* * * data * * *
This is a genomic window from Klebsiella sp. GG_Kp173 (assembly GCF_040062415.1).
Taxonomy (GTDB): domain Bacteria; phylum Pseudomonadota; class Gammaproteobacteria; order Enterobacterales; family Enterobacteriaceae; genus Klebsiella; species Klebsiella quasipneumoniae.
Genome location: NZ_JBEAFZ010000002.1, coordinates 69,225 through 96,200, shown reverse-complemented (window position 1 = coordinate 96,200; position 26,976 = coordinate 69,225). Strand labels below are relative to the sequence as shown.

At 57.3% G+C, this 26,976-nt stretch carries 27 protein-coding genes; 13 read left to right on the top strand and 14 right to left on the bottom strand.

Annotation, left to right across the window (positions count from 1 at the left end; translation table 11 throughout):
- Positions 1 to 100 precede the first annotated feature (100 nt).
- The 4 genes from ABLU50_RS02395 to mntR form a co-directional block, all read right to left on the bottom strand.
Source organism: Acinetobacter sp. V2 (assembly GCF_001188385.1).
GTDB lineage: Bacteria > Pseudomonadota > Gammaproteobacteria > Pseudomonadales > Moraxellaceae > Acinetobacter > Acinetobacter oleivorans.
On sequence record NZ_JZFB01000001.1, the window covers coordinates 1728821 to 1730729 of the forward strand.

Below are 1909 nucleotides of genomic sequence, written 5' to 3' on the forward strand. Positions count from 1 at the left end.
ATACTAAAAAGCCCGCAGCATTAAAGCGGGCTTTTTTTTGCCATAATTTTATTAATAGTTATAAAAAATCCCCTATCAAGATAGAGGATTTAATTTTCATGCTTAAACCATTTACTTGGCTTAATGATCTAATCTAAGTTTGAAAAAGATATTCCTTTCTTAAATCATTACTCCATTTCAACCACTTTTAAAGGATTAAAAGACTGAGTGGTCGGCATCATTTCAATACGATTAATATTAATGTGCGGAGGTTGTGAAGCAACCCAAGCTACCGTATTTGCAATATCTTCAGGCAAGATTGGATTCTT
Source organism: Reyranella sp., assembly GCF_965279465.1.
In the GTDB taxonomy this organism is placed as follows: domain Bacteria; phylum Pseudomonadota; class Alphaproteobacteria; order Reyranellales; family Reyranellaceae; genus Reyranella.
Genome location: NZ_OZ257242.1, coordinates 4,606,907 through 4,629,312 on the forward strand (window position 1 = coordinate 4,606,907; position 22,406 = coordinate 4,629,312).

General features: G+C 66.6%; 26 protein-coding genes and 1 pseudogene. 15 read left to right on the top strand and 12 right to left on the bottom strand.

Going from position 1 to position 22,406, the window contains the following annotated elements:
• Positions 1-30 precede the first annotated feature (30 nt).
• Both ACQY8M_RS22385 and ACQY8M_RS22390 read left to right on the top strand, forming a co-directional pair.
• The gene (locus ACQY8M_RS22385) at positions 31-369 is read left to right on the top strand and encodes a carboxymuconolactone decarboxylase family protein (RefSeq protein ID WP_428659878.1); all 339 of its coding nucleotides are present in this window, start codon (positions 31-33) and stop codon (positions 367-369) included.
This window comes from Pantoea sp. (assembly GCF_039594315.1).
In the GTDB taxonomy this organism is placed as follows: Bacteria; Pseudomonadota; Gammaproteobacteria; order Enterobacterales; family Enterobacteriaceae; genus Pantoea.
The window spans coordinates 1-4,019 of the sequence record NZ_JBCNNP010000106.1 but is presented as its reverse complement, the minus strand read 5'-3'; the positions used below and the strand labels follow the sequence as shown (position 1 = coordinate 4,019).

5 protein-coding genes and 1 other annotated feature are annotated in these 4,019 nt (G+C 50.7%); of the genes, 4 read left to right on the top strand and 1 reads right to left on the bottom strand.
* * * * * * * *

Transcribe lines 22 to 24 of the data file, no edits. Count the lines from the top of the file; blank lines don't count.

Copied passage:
In the GTDB taxonomy this organism is placed as follows: Bacteria; Pseudomonadota; Gammaproteobacteria; order Enterobacterales; family Enterobacteriaceae; genus Pantoea.
The window spans coordinates 1-4,019 of the sequence record NZ_JBCNNP010000106.1 but is presented as its reverse complement, the minus strand read 5'-3'; the positions used below and the strand labels follow the sequence as shown (position 1 = coordinate 4,019).

5 protein-coding genes and 1 other annotated feature are annotated in these 4,019 nt (G+C 50.7%); of the genes, 4 read left to right on the top strand and 1 reads right to left on the bottom strand.